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Arcade Archives: The Ninja Warriors (PlayStation 4) artwork

Arcade Archives: The Ninja Warriors (PlayStation 4) review


"Anarchy Wanes"


A side-scrolling arcade game released in 1987, The Ninja Warriors takes place in the distant future of 1993. Unbeknownst (?) to the public at large, the President of the United States, the superbly-named Banglar, is a demon king, and has enforced martial law. Using the situation to throw the country into further disarray, scientists have dispatched two ninjas, one of which is donning a fluidly-animated ponytail, to fight this military might and overthrow the government. To sabotage and destroy in a discreet manner? No; to walk out openly in the streets, military bases, and shopping districts, causing bloody chaos by swiping their kunai and tossing shurkiens. And they're not just ordinary ninjas... they're mechanical ninjas!

If that whole paragraph doesn't sound like a video game straight out of the 1980s, then I don't know what does.



The 80s tinge doesn't end there, as Taito's sound team, Zuntata, lent their talent to the soundtrack. Better known for their contributions to the Darius series, the crew often incorporates a unique, synthetic vibe into their works, with some experimental sounds thrown here and there. In this game's case, a lot of the more upbeat tunes are clearly meant to mimic guitar riffs and percussion beats for a synth rock feel. All this while knife, rifle, and grenade-wielding soldiers charge your smooth-striding ninjas amid standard, but very detailed backdrops. The damaged city block in the first stage, for example, has visuals that include a faded Coca-Cola sign, a DJ BOY club/store, and even a couple of parked Pontiac Firebirds. How much more 80s can you get?

You'll have plenty of time to view the landscape, as Taito used the same widescreen technique they performed on 1986's Darius. While all you'll see is a "simple" wide view encased in black bars for this Arcade Archives port, the original arcade game had to accomplish trickery to make this work; placed inside each bulky cabinet are three monitors, two side monitors and a middle bottom monitor that, with the help of a mirror, gives the illusion of a huge screen. And just like Darius, this broad spectrum allows players ample opportunity to counter against the onslaught of foes and other odd confrontations rushing the battlefield. Helpful, because in addition to each enemy type having their own attack pattern, they also have punishing counters based on whether gamers are standing or crouching.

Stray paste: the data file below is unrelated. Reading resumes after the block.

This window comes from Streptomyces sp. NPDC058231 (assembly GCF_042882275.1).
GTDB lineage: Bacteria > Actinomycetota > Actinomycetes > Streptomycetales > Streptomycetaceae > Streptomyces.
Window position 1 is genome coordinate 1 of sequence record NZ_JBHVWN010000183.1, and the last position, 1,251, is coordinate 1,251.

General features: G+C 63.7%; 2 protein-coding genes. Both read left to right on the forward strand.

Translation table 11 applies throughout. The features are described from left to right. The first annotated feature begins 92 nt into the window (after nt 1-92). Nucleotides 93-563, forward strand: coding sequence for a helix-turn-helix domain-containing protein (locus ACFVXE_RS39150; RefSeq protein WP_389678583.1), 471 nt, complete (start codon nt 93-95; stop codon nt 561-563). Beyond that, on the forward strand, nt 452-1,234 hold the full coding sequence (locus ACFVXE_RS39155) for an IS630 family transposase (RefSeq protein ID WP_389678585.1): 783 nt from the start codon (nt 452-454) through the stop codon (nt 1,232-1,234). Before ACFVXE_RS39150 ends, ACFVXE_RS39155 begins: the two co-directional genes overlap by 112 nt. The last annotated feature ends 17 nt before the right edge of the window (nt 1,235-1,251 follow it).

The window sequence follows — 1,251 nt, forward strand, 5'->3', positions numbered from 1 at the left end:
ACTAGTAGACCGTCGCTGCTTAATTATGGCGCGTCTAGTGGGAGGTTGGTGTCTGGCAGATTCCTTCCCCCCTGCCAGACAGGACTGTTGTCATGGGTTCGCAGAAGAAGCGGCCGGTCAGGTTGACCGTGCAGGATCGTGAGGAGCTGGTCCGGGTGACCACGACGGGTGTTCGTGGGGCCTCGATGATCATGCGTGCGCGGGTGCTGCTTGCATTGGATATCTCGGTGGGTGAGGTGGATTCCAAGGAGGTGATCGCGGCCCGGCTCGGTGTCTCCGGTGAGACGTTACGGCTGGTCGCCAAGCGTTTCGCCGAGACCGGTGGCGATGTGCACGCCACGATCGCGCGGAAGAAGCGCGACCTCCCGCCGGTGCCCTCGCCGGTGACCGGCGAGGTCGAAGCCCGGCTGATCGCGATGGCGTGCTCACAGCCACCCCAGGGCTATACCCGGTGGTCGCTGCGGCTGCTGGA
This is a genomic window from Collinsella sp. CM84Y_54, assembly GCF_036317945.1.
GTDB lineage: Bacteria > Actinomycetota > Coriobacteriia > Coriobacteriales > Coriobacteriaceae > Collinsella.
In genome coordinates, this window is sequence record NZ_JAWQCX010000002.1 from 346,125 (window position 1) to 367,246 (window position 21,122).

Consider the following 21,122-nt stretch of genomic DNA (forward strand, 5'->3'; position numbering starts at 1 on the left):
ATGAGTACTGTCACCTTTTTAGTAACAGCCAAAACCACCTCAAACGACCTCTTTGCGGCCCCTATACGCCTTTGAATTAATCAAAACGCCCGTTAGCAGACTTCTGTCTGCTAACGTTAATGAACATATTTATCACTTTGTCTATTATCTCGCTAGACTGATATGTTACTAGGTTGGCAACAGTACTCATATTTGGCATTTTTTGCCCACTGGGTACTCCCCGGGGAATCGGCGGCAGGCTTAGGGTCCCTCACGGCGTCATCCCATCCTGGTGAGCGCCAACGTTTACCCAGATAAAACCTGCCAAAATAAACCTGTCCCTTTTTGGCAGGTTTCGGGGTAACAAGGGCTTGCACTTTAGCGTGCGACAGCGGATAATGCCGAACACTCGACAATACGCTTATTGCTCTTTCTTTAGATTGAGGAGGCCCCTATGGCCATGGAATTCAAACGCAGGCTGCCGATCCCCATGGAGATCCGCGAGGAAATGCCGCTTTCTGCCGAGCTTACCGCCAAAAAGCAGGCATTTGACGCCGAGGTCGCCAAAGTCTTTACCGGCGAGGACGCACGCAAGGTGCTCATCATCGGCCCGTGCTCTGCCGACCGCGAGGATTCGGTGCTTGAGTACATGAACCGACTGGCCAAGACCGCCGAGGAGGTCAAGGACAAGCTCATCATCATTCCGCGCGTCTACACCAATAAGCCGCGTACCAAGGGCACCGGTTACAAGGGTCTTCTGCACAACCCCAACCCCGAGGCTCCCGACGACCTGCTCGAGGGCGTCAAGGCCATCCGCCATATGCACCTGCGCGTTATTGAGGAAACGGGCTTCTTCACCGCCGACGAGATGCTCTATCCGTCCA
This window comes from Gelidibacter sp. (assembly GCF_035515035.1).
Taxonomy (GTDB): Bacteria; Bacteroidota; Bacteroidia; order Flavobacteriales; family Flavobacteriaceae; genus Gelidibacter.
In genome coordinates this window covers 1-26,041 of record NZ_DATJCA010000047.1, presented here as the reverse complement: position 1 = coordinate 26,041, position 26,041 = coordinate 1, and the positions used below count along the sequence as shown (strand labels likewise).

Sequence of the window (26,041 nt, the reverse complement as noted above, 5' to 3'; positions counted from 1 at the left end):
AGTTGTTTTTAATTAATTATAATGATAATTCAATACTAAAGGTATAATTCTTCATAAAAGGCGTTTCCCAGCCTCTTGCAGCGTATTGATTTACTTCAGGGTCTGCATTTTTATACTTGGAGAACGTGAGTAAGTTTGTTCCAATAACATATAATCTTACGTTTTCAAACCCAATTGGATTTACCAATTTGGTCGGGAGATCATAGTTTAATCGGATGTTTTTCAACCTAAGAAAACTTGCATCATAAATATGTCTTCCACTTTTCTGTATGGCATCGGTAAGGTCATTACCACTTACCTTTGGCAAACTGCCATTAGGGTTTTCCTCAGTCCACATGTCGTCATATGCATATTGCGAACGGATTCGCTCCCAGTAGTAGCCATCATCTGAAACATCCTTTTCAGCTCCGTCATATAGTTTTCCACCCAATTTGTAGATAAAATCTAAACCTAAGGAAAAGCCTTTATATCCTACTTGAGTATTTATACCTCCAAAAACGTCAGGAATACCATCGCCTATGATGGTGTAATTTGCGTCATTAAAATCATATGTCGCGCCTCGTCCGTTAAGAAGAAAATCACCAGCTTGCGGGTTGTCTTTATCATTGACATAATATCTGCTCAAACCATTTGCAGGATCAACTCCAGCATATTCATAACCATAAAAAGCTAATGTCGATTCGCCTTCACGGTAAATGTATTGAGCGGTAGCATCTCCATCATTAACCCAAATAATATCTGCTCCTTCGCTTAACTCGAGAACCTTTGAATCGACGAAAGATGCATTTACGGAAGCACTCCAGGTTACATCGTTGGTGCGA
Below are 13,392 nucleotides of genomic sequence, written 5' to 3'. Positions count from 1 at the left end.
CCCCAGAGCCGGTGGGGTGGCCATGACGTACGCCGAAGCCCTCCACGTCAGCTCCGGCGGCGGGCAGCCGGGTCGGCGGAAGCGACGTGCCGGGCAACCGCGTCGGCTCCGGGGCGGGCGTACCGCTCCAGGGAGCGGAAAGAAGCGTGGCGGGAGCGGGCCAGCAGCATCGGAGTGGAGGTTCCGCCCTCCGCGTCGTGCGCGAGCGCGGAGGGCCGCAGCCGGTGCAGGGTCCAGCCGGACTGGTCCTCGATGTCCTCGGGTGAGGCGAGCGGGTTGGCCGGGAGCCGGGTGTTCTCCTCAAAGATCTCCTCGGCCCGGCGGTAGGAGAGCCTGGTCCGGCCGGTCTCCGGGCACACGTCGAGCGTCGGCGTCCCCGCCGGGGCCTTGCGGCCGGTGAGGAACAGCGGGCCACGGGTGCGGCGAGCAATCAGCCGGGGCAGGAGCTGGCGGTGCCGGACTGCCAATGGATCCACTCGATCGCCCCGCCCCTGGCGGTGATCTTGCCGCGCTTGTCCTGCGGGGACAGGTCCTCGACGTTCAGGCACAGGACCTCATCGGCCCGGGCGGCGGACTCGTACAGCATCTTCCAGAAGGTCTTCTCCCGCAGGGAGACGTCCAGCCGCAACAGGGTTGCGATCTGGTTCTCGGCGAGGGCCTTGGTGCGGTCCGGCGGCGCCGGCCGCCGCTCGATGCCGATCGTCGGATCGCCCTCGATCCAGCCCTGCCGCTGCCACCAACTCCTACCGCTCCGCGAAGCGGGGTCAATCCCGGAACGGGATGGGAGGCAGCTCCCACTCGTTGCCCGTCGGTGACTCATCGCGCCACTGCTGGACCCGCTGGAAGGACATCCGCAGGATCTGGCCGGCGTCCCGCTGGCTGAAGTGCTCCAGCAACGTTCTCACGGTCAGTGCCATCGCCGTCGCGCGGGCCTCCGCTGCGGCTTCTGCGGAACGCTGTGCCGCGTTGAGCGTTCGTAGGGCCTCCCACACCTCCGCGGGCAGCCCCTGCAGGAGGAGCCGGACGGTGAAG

Considering how The Ninja Warriors was given the wide screen treatment, something that's obviously on the expensive side, it's clear Taito wanted to make an impression. They seem to have succeeded in nearly every area, from presentation and visuals, to the catchy music... and then made the actual inner-workings of the game an afterthought. More times than not, the action is incredibly repetitive, since you're literally just waiting for soldiers to run up to be disposed of, over... and over... and over. You get the occasional rifle man or grenadier attacking from a distance, but then it's right back to standard fodder. What makes this more irritating is, as implied earlier, the screen scrolls at a leisurely pace. Doesn't help that each stage intentionally takes a long time to walk through; I have an inkling the devs did this on purpose to show off their the screen's girth.

There's another problem: when the game actually includes real diversity with the presence of specialized, tougher foes, it doesn't improve things. In fact, they add to the agony. Yeah, they're supposed to be hard, a very common trait in video games to separate grunts from actual challenges. But the way these enemies were designed, how absolutely difficult it is to penetrate their defenses, makes it feel less like you're piecing a puzzle together to unravel a weak point, and more like you're trying to break the game in the hopes of discovering an exploit.

The red-haired, ponytail ninja boss at the end of the first stage, for instance, can be put into a jumping exploit if you attack her the moment she appears; if you fail, then you have to take several, needless injuries to force the ninja out of her defensive shell. The tank encounter in stage two is ridiculous, because it requires precise hits from your limited stock of shurikens. What if you run out? Well, you just have to die. The Oni-masked ninjas, who mimic actions, are the bane of my existence, especially since two usually appear at the same time. I would rather jump over and attempt escape than get into an awkward duel where 90% of my health is drained... Worse, the game sometimes make you fight these combatants while normal enemies flood the screen, making for a crowded nightmare. You can imagine what the intentionally-cramped sewer stage is like.



It's not like I dislike this category of action where enemies pack the screen, either. I can gleefully plow through hundreds of soldiers in most Metal Slug releases, tensely knife everyone in Rush 'N Attack, or "karate chop" fools, pots, and dragons in Kung-Fu for the NES. The Ninja Warriors share a lot in common with these titles in terms of design and flow, except Taito's anarchic caper performs the template poorly. Tedious action, overly-difficult, special enemies meant to drain lives (coins) from players, and an overemphasis on pimping its wide-screen aesthetics dampen what could have been a fun, yet average side-scroller.

2/5

pickhut's avatar
Community review by pickhut (October 19, 2018)

Dancin' in the moonlight. Everybody's feelin' warm and bright. It's such a fine and natural sight. Everybody's dancin' in the moonlight.

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